So, if I am trying to overcome my fear of offending people with my positions on guns, abortion, health care, climate change and the like, what am I to do about my opinions regarding bipolar disorder and mental health in general?

Well, first of all, I can state where I’m coming from: straight, white, female, married, childless, bipolar type 2, 60 years old, diagnosed for years and on any number of medications for years as well. Not much controversial there. That’s just facts about me and hard to deny.

But here are some things I believe that I know are sometimes subject to differences of opinion. And for what it’s worth, here’s my take on them.

  1. Psychotropic medications are good things. Yes, they can be overprescribed or improperly prescribed, but when dispensed and used correctly, they help.
  2. The Scientologists are way off base. Mental illness exists, and so do treatments for it.
  3. “Natural” or “holistic” treatments for mental illness are not enough to replace medication and talk therapy.
  4. Sunshine, exercise, and positive affirmations are good things, but also are not enough to replace medication and talk therapy. They do good for a number of people, less for others, and not much at all for some.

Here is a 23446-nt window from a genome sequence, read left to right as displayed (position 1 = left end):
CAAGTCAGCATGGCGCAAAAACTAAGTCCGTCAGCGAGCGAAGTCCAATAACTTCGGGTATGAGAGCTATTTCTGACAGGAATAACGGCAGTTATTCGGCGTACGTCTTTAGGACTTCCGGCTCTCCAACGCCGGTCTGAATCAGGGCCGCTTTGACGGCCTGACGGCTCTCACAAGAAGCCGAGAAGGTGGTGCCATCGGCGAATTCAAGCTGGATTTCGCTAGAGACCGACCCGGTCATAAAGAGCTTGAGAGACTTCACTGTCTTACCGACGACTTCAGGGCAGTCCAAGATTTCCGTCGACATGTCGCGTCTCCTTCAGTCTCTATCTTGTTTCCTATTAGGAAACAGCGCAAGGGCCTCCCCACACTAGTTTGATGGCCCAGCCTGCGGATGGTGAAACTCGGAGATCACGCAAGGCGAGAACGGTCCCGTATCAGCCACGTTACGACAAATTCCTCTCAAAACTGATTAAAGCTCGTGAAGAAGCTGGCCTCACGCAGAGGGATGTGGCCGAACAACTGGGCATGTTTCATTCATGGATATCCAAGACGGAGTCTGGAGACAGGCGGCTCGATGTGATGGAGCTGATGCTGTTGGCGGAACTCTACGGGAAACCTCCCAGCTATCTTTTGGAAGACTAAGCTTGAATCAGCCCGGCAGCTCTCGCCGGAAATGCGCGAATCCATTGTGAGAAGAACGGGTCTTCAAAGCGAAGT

5. We’ve got to change the popular dialogue about mental illness and violence. We must not let it go unchallenged. For that matter, we must change the popular dialogue about mental health in general.
  6. While it’s a good thing if those with mental illness take their medications properly, it is absolutely their right to refuse treatment.
  7. Health care (and insurance plans) should cover mental health care at the same levels as physical health. (Okay, that one’s not really controversial among the mental health community.)
  8. Emergency responders including police should all receive training in dealing with mental health issues, but they probably won’t.
  9. Most people don’t/won’t/can’t understand mental illness until it touches their own life in some way, and maybe not even then.
  10. Education about mental health issues should begin in grade school.

There. If you disagree with any of those statements or feel that I am an idiot for stating them, so be it.

Oh, and while we’re at it, persons with a mental health diagnosis should not automatically be prevented from owning guns, but people with domestic violence convictions should be.

I’m Not Introverted. I Just Don’t Want to Leave the House.

Maybe you would call me an introvert. I stay in the house for weeks at a time, never sticking my nose out into the fresh air. I wear pajamas all day, most days. My husband does the grocery shopping, picks up my prescriptions, and does most of the other errands.

I go out when I have a doctor’s appointment or when Dan entices me out with the promise of a restaurant meal.

I don’t consider myself an introvert.

I do consider myself a social person.

Why, then, do I stay indoors?